NEW ORLEANS (BP)–New Orleans Baptist Theological Seminary trustees authorized construction of a new campus building, created a new degree, expanded the school’s mission partnership in Russia and approved a $17 million budget during their meeting April 14.
Trustees approved plans to build a 22,000 square foot building next to the Hardin Student Center on the New Orleans Seminary campus. The opportunity to construct the building came about in a unique way. Since the fall of 1998, William Carey College School of Nursing has leased space on the seminary campus. The nursing school had been located in the Baptist Hospital in New Orleans, but when a private company purchased the hospital, the school was asked to relocate. The seminary found space for the school.
William Carey College’s nursing school has experienced significant growth since moving to the seminary campus. In December, officials from William Carey, a Baptist college based in Hattiesburg, Miss., contacted New Orleans Seminary administration about the possibility of a new building — a development that would help both institutions.
“This is really a win-win situation for the seminary and William Carey,” said Chris Friedmann, associate vice president of operations.
Friedmann said that due to the seminary’s growth, classroom and office space was becoming an issue. Not only does the new facility open up much-needed classroom space, William Carey College will have facilities to meet the needs of the nursing school.
Seminary trustees voted to invest $2.3 million to construct the two-story facility. William Carey College will in turn lease the building from the seminary. The seminary will earn a 7 percent return on the investment through the lease income.
The nursing school will occupy the first floor of the new building, freeing up space for the seminary in the student center and another campus building. The second floor will be occupied by the seminary’s MissionLab program, Providence Learning Center and the WBSM-FM radio station. New Orleans Seminary officials plan to complete the project by January 2005.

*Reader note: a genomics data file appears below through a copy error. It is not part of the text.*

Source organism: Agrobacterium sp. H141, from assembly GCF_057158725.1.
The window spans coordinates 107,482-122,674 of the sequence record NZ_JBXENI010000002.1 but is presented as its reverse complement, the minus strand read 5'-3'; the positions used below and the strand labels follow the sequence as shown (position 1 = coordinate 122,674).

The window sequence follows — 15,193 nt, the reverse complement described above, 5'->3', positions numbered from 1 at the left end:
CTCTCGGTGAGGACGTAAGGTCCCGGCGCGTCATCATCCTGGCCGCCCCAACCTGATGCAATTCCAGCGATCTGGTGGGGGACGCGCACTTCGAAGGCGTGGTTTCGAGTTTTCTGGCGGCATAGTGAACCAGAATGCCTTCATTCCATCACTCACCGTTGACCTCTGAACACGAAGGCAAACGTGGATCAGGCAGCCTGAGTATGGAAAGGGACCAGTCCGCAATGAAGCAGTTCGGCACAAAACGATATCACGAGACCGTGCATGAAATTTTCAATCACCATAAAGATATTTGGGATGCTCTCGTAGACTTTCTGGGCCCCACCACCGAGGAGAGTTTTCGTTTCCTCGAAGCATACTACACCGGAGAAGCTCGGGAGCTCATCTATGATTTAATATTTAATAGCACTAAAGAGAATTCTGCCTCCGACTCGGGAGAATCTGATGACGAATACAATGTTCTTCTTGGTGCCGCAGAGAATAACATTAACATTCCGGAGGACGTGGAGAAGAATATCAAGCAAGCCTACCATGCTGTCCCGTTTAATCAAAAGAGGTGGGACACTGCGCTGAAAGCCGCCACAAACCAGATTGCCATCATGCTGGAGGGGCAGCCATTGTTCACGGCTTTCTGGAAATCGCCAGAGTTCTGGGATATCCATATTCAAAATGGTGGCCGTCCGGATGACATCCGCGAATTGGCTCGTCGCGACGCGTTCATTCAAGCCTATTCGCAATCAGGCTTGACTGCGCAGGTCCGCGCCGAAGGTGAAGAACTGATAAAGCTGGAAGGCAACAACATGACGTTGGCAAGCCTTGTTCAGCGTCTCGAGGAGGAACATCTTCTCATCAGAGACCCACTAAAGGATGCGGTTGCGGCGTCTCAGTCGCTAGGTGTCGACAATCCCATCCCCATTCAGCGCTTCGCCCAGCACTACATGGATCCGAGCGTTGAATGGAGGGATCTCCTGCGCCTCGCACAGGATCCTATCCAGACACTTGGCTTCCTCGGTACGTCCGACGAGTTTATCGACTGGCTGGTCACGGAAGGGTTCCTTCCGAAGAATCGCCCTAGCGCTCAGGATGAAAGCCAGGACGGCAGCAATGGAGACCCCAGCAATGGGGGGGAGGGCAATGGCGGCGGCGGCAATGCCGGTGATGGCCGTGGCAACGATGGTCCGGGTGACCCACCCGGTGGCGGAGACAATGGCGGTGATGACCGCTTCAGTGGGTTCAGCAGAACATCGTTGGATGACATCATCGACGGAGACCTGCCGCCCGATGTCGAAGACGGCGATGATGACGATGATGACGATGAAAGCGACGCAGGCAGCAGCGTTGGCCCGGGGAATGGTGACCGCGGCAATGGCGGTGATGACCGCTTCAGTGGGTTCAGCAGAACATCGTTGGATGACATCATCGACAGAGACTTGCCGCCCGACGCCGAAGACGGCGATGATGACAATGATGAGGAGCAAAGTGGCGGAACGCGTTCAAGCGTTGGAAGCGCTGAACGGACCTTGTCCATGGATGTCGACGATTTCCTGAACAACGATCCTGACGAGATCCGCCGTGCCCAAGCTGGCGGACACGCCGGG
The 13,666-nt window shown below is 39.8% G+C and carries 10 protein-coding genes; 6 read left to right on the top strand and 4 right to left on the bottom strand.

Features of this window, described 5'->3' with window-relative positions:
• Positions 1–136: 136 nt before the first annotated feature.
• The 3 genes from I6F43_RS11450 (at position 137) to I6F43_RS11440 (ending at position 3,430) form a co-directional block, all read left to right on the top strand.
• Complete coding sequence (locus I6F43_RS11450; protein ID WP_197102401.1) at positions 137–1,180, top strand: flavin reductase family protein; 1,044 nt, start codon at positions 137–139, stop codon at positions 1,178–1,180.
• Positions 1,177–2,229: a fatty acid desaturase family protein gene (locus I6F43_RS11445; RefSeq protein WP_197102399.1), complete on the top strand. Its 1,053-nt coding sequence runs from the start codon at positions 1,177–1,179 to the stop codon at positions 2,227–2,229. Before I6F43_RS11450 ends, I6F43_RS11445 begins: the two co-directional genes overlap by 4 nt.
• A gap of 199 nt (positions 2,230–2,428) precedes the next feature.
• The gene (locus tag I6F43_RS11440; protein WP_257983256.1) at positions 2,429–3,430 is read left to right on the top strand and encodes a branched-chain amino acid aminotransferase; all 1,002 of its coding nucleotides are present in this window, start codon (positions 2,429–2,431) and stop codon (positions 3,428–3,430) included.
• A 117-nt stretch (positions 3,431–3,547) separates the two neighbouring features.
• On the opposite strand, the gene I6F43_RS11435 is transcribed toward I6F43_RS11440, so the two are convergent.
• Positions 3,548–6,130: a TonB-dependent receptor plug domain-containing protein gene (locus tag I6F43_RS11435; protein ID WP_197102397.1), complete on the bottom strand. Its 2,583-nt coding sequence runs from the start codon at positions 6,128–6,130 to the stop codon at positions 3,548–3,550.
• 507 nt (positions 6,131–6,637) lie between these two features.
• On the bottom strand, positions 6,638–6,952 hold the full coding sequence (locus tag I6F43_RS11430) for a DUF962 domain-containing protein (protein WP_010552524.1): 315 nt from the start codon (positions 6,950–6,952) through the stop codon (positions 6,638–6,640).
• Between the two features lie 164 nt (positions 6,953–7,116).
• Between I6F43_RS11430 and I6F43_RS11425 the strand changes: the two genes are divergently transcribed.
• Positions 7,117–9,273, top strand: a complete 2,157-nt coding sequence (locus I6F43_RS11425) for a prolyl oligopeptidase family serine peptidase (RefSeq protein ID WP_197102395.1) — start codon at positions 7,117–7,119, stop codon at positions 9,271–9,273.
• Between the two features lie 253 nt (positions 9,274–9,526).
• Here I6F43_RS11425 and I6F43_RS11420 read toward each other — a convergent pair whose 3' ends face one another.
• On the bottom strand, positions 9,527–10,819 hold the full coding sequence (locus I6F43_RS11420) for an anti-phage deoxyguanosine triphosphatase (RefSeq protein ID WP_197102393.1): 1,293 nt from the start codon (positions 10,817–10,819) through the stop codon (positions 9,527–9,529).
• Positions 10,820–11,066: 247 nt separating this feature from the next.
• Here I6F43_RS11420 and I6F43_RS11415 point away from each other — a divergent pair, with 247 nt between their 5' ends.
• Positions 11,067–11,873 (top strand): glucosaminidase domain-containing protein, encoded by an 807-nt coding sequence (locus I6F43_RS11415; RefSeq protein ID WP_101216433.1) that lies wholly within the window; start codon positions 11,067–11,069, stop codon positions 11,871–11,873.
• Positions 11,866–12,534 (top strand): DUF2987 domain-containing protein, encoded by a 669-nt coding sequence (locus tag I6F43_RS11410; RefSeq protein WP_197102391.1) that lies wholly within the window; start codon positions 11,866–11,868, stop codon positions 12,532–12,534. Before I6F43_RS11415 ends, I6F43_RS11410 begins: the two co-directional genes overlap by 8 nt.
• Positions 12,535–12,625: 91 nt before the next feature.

Trustees also approved a new 90-hour master of divinity degree with specialization in leadership. The degree offers two concentrations — one in ministry leadership and administration and another in pastoral leadership. Both concentrations include a foundation in biblical studies, theology, Christian and Baptist heritage, ethics and philosophy. The pastoral leadership concentration includes training in biblical languages.
“Leadership is one of the hottest areas of interest among our students,” seminary Provost Steve Lemke said. “Our hope is to help prepare the next generation of church leaders to serve with maximal effectiveness.”
The ministry leadership and administration concentration is designed for those who will serve in church or ministry staff positions. The pastoral leadership concentration is designed for those called to pastoral ministry roles.
The trustees also approved a change in the daily class schedule of Leavell College, the seminary’s undergraduate school, in order to help commuter students. Instead of offering daily classes over three days (Tuesday, Wednesday and Thursday), they will be offered in one- and two-day formats (Tuesday and Thursday, and Wednesday only). The Monday only and Friday only class formats will continue.
“Having longer class meetings on fewer days will assist our commuter students who serve in churches at a distance from the seminary to get their education with less disruption in their ministries,” Lemke said.